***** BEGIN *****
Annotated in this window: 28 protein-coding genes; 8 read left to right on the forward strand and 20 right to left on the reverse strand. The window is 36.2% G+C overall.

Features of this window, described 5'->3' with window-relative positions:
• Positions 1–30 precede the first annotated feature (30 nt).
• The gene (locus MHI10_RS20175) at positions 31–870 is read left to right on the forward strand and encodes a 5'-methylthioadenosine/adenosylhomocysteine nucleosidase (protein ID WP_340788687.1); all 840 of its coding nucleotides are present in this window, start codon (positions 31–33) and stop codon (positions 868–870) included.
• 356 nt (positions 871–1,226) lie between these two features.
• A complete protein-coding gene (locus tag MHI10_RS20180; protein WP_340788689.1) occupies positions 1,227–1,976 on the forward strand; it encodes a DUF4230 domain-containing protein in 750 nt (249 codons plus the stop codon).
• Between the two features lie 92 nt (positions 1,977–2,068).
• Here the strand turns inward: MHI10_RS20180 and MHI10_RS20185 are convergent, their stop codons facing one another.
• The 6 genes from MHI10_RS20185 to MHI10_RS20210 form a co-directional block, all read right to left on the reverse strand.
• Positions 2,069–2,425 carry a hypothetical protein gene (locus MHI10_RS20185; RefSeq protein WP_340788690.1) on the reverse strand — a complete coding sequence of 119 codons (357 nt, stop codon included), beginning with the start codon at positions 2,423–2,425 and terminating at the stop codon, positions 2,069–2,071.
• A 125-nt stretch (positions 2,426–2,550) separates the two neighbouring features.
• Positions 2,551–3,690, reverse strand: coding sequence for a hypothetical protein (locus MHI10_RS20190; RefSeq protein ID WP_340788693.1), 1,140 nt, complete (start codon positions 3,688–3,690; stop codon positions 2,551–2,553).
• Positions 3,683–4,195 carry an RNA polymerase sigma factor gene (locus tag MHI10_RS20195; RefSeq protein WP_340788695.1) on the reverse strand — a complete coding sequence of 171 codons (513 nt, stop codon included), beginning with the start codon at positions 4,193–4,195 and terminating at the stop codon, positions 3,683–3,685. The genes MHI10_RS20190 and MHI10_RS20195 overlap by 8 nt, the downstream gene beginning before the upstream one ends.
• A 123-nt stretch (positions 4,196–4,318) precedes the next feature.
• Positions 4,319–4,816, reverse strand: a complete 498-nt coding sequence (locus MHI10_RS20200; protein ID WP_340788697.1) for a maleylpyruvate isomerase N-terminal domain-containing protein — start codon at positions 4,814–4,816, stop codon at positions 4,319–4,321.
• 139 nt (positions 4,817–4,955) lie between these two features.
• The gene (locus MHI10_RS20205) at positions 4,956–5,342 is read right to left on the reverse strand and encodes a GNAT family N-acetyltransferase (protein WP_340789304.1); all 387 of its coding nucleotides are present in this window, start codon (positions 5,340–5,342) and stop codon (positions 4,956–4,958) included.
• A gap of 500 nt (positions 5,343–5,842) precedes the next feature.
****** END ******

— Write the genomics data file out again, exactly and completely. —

Annotated in this window: 28 protein-coding genes; 8 read left to right on the forward strand and 20 right to left on the reverse strand. The window is 36.2% G+C overall.

Features of this window, described 5'->3' with window-relative positions:
• Positions 1–30 precede the first annotated feature (30 nt).
• The gene (locus MHI10_RS20175) at positions 31–870 is read left to right on the forward strand and encodes a 5'-methylthioadenosine/adenosylhomocysteine nucleosidase (protein ID WP_340788687.1); all 840 of its coding nucleotides are present in this window, start codon (positions 31–33) and stop codon (positions 868–870) included.
• 356 nt (positions 871–1,226) lie between these two features.
• A complete protein-coding gene (locus tag MHI10_RS20180; protein WP_340788689.1) occupies positions 1,227–1,976 on the forward strand; it encodes a DUF4230 domain-containing protein in 750 nt (249 codons plus the stop codon).
• Between the two features lie 92 nt (positions 1,977–2,068).
• Here the strand turns inward: MHI10_RS20180 and MHI10_RS20185 are convergent, their stop codons facing one another.
• The 6 genes from MHI10_RS20185 to MHI10_RS20210 form a co-directional block, all read right to left on the reverse strand.
• Positions 2,069–2,425 carry a hypothetical protein gene (locus MHI10_RS20185; RefSeq protein WP_340788690.1) on the reverse strand — a complete coding sequence of 119 codons (357 nt, stop codon included), beginning with the start codon at positions 2,423–2,425 and terminating at the stop codon, positions 2,069–2,071.
• A 125-nt stretch (positions 2,426–2,550) separates the two neighbouring features.
• Positions 2,551–3,690, reverse strand: coding sequence for a hypothetical protein (locus MHI10_RS20190; RefSeq protein ID WP_340788693.1), 1,140 nt, complete (start codon positions 3,688–3,690; stop codon positions 2,551–2,553).
• Positions 3,683–4,195 carry an RNA polymerase sigma factor gene (locus tag MHI10_RS20195; RefSeq protein WP_340788695.1) on the reverse strand — a complete coding sequence of 171 codons (513 nt, stop codon included), beginning with the start codon at positions 4,193–4,195 and terminating at the stop codon, positions 3,683–3,685. The genes MHI10_RS20190 and MHI10_RS20195 overlap by 8 nt, the downstream gene beginning before the upstream one ends.
• A 123-nt stretch (positions 4,196–4,318) precedes the next feature.
• Positions 4,319–4,816, reverse strand: a complete 498-nt coding sequence (locus MHI10_RS20200; protein ID WP_340788697.1) for a maleylpyruvate isomerase N-terminal domain-containing protein — start codon at positions 4,814–4,816, stop codon at positions 4,319–4,321.
• 139 nt (positions 4,817–4,955) lie between these two features.
• The gene (locus MHI10_RS20205) at positions 4,956–5,342 is read right to left on the reverse strand and encodes a GNAT family N-acetyltransferase (protein WP_340789304.1); all 387 of its coding nucleotides are present in this window, start codon (positions 5,340–5,342) and stop codon (positions 4,956–4,958) included.
• A gap of 500 nt (positions 5,343–5,842) precedes the next feature.